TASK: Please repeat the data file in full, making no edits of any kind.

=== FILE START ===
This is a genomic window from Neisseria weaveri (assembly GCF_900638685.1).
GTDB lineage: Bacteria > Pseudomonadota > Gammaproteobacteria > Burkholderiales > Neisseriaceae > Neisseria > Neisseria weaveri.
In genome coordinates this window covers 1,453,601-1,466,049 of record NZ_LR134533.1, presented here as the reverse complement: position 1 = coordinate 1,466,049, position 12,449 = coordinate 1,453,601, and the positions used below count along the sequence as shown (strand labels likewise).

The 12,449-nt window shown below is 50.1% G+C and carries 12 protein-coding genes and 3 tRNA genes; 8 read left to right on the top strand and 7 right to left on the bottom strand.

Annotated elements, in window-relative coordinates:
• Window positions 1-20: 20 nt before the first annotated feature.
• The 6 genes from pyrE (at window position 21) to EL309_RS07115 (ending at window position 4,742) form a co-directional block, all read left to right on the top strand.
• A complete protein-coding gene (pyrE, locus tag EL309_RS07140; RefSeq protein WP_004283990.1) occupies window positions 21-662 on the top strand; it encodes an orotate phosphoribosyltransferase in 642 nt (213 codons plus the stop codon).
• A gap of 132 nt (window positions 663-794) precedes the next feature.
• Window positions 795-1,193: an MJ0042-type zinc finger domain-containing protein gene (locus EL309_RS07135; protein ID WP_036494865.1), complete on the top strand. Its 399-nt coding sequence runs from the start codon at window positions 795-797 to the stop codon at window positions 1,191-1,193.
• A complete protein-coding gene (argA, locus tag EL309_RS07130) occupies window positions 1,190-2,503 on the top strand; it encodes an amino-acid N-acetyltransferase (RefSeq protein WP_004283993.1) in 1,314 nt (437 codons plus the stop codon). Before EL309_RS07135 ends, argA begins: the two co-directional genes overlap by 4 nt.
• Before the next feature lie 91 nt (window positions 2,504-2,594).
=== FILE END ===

This is a genomic window from Neisseria weaveri (assembly GCF_900638685.1).
GTDB lineage: Bacteria > Pseudomonadota > Gammaproteobacteria > Burkholderiales > Neisseriaceae > Neisseria > Neisseria weaveri.
In genome coordinates this window covers 1,453,601-1,466,049 of record NZ_LR134533.1, presented here as the reverse complement: position 1 = coordinate 1,466,049, position 12,449 = coordinate 1,453,601, and the positions used below count along the sequence as shown (strand labels likewise).

The 12,449-nt window shown below is 50.1% G+C and carries 12 protein-coding genes and 3 tRNA genes; 8 read left to right on the top strand and 7 right to left on the bottom strand.

Annotated elements, in window-relative coordinates:
• Window positions 1-20: 20 nt before the first annotated feature.
• The 6 genes from pyrE (at window position 21) to EL309_RS07115 (ending at window position 4,742) form a co-directional block, all read left to right on the top strand.
• A complete protein-coding gene (pyrE, locus tag EL309_RS07140; RefSeq protein WP_004283990.1) occupies window positions 21-662 on the top strand; it encodes an orotate phosphoribosyltransferase in 642 nt (213 codons plus the stop codon).
• A gap of 132 nt (window positions 663-794) precedes the next feature.
• Window positions 795-1,193: an MJ0042-type zinc finger domain-containing protein gene (locus EL309_RS07135; protein ID WP_036494865.1), complete on the top strand. Its 399-nt coding sequence runs from the start codon at window positions 795-797 to the stop codon at window positions 1,191-1,193.
• A complete protein-coding gene (argA, locus tag EL309_RS07130) occupies window positions 1,190-2,503 on the top strand; it encodes an amino-acid N-acetyltransferase (RefSeq protein WP_004283993.1) in 1,314 nt (437 codons plus the stop codon). Before EL309_RS07135 ends, argA begins: the two co-directional genes overlap by 4 nt.
• Before the next feature lie 91 nt (window positions 2,504-2,594).